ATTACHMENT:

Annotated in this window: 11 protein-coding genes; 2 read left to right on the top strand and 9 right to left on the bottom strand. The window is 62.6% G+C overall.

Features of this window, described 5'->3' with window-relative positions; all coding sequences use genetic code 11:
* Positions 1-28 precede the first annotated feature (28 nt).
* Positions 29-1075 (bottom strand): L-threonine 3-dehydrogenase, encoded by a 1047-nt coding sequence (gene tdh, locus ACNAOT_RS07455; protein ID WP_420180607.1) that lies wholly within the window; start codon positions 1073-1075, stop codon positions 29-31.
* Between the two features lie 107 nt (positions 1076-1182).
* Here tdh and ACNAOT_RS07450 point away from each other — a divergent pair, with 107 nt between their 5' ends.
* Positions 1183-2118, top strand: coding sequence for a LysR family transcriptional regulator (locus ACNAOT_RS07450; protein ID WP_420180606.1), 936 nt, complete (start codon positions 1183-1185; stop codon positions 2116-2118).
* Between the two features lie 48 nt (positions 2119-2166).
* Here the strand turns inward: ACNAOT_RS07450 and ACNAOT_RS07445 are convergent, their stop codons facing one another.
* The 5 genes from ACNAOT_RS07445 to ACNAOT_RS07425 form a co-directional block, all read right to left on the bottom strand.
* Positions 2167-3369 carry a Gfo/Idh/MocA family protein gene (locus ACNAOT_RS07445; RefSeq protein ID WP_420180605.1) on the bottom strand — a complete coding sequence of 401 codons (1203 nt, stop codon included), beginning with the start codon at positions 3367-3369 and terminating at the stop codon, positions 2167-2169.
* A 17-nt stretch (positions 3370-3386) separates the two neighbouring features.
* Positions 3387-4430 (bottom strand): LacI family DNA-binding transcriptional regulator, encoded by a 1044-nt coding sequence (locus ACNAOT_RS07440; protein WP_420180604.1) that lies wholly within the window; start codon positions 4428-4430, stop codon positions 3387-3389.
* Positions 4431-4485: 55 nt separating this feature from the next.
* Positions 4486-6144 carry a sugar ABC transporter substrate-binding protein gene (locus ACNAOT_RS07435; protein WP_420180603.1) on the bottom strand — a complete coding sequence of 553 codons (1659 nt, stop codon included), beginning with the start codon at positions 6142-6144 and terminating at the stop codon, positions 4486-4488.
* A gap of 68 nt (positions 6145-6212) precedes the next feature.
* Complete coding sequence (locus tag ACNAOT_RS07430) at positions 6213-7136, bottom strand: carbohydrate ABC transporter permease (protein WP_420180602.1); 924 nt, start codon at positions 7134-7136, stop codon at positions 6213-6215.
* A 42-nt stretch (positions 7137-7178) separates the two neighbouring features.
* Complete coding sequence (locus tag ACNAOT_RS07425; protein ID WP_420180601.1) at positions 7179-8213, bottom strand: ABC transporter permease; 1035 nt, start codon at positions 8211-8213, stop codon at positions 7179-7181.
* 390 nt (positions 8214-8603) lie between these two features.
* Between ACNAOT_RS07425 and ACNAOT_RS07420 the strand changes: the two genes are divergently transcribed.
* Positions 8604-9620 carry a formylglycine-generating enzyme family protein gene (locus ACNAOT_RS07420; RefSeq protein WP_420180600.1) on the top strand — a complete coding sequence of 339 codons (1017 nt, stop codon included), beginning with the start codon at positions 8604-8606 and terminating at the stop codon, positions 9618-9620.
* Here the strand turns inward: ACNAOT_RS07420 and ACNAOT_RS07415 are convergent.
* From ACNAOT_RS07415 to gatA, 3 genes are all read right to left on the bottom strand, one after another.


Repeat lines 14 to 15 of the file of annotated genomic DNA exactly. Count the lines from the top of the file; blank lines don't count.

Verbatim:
* Positions 4431-4485: 55 nt separating this feature from the next.
* Positions 4486-6144 carry a sugar ABC transporter substrate-binding protein gene (locus ACNAOT_RS07435; protein WP_420180603.1) on the bottom strand — a complete coding sequence of 553 codons (1659 nt, stop codon included), beginning with the start codon at positions 6142-6144 and terminating at the stop codon, positions 4486-4488.